Happy Birthday to You: Megahit Song May Enter Public Domain

Celebrating a birthday and singing “Happy Birthday to You” go together like, well, cake and ice cream – or, perhaps more accurately, copyright and money.

This quintessential song of celebration receives somewhere around $2 million per year in usage fees, making it one of the most lucrative pieces of music ever written.

Alas, all good things must come to an end. A pending settlement in a recent class action suit against Warner Chappell Music Inc. (“Warner”), which had held and actively policed the rights to this popular song since 1988, means “Happy Birthday to You” could soon be in the public domain.

To understand how we got here, you have to know where it came from.

The iconic eight-note melody was written by schoolteachers Mildred and Patty Hill in 1893 with the original lyrics “Good Morning to All.” It was not until the early 20th century that the lyrics had morphed from “good morning to all” to a new version as “happy birthday to you.” To further complicate the backstory, there seem to be disputes about who penned the lyrics that would become the quintessential song of birthday celebration. Regardless, after almost four decades since the “Good Morning to All” version, Jessica Hill, Mildred and Patty’s youngest sister, secured the copyright for the lyrics to the “Happy Birthday to You” version of the song. Although the copyright to the underlying melody had since passed into the public domain, the copyright to the new “Happy Birthday to You” lyrics has been used to collect royalty payments since 1949.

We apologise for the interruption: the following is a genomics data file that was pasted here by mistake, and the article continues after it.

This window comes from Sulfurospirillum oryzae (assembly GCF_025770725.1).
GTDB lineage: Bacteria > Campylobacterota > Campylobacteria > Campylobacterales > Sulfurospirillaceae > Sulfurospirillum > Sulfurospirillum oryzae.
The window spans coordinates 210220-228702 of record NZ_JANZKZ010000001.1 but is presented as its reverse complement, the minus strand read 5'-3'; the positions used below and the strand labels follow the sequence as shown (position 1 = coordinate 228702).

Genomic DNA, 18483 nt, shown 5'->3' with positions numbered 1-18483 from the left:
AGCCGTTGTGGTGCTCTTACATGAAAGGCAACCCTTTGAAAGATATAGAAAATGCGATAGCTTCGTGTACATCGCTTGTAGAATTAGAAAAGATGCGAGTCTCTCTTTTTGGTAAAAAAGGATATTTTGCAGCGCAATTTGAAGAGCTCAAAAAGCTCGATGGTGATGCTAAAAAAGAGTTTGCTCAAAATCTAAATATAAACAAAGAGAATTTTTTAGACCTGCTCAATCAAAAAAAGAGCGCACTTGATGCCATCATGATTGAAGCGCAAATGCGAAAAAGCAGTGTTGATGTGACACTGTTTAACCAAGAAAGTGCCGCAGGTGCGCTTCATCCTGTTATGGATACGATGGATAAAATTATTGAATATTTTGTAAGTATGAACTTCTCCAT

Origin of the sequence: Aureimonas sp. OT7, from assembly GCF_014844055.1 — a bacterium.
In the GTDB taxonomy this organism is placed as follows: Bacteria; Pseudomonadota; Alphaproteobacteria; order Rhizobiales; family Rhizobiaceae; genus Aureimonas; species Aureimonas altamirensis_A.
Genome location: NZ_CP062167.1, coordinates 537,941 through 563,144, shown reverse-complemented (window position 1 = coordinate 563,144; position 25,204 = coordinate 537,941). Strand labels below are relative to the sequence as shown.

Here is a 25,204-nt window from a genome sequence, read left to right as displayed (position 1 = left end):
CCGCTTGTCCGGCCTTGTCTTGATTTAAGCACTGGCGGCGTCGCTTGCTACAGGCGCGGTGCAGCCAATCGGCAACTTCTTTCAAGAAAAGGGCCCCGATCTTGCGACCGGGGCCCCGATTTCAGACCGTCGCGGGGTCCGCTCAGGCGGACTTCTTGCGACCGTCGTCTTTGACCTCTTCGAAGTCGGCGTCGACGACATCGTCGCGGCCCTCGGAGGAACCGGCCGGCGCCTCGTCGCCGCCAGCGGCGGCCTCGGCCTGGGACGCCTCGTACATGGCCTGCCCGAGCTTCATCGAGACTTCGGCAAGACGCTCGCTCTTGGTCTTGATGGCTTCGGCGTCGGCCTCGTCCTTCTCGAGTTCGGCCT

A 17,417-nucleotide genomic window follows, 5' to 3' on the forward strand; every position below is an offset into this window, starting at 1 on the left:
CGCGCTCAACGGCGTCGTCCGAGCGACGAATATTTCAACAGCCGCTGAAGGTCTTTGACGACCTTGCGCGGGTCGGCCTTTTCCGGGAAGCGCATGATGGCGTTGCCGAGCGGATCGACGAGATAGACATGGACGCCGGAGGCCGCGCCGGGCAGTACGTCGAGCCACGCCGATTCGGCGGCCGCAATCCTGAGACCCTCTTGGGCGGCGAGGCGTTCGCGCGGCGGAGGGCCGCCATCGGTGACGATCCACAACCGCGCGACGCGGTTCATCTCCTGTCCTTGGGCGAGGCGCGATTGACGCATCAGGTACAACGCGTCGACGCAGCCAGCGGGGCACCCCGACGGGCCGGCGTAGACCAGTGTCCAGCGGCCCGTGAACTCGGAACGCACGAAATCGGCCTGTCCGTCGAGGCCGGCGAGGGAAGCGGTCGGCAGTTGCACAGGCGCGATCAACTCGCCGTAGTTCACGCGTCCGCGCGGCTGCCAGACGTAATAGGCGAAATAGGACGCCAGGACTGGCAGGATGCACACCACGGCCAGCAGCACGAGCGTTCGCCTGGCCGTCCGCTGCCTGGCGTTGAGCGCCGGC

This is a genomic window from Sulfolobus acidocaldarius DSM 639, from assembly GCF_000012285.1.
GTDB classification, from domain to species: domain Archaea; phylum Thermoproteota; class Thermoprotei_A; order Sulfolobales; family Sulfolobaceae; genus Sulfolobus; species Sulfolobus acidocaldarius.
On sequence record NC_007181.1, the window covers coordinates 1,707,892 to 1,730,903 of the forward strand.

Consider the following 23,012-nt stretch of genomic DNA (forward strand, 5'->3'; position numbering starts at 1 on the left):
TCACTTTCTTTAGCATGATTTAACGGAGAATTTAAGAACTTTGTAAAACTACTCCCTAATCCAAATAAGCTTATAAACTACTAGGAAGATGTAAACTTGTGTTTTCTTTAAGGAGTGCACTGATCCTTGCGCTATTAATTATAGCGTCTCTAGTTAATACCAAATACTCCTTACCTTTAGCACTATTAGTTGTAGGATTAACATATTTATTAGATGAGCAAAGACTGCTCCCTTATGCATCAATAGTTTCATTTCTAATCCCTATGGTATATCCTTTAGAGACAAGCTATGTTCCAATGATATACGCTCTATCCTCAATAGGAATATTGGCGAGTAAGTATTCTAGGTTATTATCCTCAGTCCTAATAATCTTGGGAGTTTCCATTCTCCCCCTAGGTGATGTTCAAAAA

In 2013, after Warner charged a couple of filmmakers $1500 and $3000 for rights to use a 9-second portion of the song, the filmmakers filed suit as lead Plaintiffs in the class action suit against Warner. Plaintiffs asserted that Warner does not and never did own a copyright in the lyrics, and asked that Warner reimburse everyone that paid “Happy Birthday to You” royalties. The Court entered partial Summary Judgment for Plaintiffs, finding that Warner never owned the copyright to the lyrics. In early 2016 the parties entered a settlement agreement, which has been preliminarily approved by the Court. If the Court formally approves the settlement, it could clarify that “Happy Birthday to You” is in the public domain and provide up to $14 million to reimburse those who paid royalties.

Happy birthday to you, indeed.


About Boyle Fredrickson

Established in 1999, Boyle Fredrickson has grown to become Wisconsin’s largest intellectual property law firm. You’ve got ideas, we protect them.

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